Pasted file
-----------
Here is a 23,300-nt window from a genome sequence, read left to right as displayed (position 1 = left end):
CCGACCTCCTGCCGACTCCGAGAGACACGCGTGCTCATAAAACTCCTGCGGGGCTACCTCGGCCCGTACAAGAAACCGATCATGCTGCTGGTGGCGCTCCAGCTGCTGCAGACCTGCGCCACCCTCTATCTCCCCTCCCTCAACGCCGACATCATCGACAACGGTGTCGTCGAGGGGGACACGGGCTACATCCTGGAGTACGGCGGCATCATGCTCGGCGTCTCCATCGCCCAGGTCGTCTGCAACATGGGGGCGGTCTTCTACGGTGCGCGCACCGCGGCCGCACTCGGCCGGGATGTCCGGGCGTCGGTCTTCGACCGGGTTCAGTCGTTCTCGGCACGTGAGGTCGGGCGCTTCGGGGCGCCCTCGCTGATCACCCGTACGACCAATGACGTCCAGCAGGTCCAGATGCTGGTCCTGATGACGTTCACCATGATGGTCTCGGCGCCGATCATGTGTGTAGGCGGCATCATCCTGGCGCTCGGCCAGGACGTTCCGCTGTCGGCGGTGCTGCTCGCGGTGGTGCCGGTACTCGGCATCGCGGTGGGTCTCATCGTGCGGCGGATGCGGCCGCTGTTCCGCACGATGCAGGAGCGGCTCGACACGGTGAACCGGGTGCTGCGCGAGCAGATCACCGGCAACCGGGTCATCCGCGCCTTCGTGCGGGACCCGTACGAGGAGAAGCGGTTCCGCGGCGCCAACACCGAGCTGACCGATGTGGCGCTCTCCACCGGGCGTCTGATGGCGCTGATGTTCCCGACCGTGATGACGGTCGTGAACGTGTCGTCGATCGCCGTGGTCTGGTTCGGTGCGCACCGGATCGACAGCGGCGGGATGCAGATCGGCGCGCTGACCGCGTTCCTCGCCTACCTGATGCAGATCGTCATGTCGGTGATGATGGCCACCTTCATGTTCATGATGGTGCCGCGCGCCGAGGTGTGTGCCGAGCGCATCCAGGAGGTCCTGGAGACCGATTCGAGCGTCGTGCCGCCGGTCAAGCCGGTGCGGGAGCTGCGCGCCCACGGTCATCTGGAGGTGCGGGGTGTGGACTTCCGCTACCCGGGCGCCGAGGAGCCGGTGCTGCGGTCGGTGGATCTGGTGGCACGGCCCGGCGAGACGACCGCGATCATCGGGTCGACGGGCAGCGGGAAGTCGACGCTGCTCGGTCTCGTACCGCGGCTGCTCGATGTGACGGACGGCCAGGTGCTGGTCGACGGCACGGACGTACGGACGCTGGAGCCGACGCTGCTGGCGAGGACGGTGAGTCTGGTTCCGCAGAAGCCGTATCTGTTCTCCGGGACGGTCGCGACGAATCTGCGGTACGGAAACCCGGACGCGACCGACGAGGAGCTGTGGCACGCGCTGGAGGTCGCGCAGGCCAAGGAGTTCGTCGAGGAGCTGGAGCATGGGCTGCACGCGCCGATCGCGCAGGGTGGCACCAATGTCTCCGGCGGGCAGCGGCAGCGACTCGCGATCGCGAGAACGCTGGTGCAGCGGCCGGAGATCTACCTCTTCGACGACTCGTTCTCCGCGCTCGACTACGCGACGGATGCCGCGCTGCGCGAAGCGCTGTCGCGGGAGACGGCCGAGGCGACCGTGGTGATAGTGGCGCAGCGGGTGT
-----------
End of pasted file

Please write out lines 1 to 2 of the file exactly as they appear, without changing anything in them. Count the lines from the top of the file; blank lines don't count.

Here is a 23,300-nt window from a genome sequence, read left to right as displayed (position 1 = left end):
CCGACCTCCTGCCGACTCCGAGAGACACGCGTGCTCATAAAACTCCTGCGGGGCTACCTCGGCCCGTACAAGAAACCGATCATGCTGCTGGTGGCGCTCCAGCTGCTGCAGACCTGCGCCACCCTCTATCTCCCCTCCCTCAACGCCGACATCATCGACAACGGTGTCGTCGAGGGGGACACGGGCTACATCCTGGAGTACGGCGGCATCATGCTCGGCGTCTCCATCGCCCAGGTCGTCTGCAACATGGGGGCGGTCTTCTACGGTGCGCGCACCGCGGCCGCACTCGGCCGGGATGTCCGGGCGTCGGTCTTCGACCGGGTTCAGTCGTTCTCGGCACGTGAGGTCGGGCGCTTCGGGGCGCCCTCGCTGATCACCCGTACGACCAATGACGTCCAGCAGGTCCAGATGCTGGTCCTGATGACGTTCACCATGATGGTCTCGGCGCCGATCATGTGTGTAGGCGGCATCATCCTGGCGCTCGGCCAGGACGTTCCGCTGTCGGCGGTGCTGCTCGCGGTGGTGCCGGTACTCGGCATCGCGGTGGGTCTCATCGTGCGGCGGATGCGGCCGCTGTTCCGCACGATGCAGGAGCGGCTCGACACGGTGAACCGGGTGCTGCGCGAGCAGATCACCGGCAACCGGGTCATCCGCGCCTTCGTGCGGGACCCGTACGAGGAGAAGCGGTTCCGCGGCGCCAACACCGAGCTGACCGATGTGGCGCTCTCCACCGGGCGTCTGATGGCGCTGATGTTCCCGACCGTGATGACGGTCGTGAACGTGTCGTCGATCGCCGTGGTCTGGTTCGGTGCGCACCGGATCGACAGCGGCGGGATGCAGATCGGCGCGCTGACCGCGTTCCTCGCCTACCTGATGCAGATCGTCATGTCGGTGATGATGGCCACCTTCATGTTCATGATGGTGCCGCGCGCCGAGGTGTGTGCCGAGCGCATCCAGGAGGTCCTGGAGACCGATTCGAGCGTCGTGCCGCCGGTCAAGCCGGTGCGGGAGCTGCGCGCCCACGGTCATCTGGAGGTGCGGGGTGTGGACTTCCGCTACCCGGGCGCCGAGGAGCCGGTGCTGCGGTCGGTGGATCTGGTGGCACGGCCCGGCGAGACGACCGCGATCATCGGGTCGACGGGCAGCGGGAAGTCGACGCTGCTCGGTCTCGTACCGCGGCTGCTCGATGTGACGGACGGCCAGGTGCTGGTCGACGGCACGGACGTACGGACGCTGGAGCCGACGCTGCTGGCGAGGACGGTGAGTCTGGTTCCGCAGAAGCCGTATCTGTTCTCCGGGACGGTCGCGACGAATCTGCGGTACGGAAACCCGGACGCGACCGACGAGGAGCTGTGGCACGCGCTGGAGGTCGCGCAGGCCAAGGAGTTCGTCGAGGAGCTGGAGCATGGGCTGCACGCGCCGATCGCGCAGGGTGGCACCAATGTCTCCGGCGGGCAGCGGCAGCGACTCGCGATCGCGAGAACGCTGGTGCAGCGGCCGGAGATCTACCTCTTCGACGACTCGTTCTCCGCGCTCGACTACGCGACGGATGCCGCGCTGCGCGAAGCGCTGTCGCGGGAGACGGCCGAGGCGACCGTGGTGATAGTGGCGCAGCGGGTGT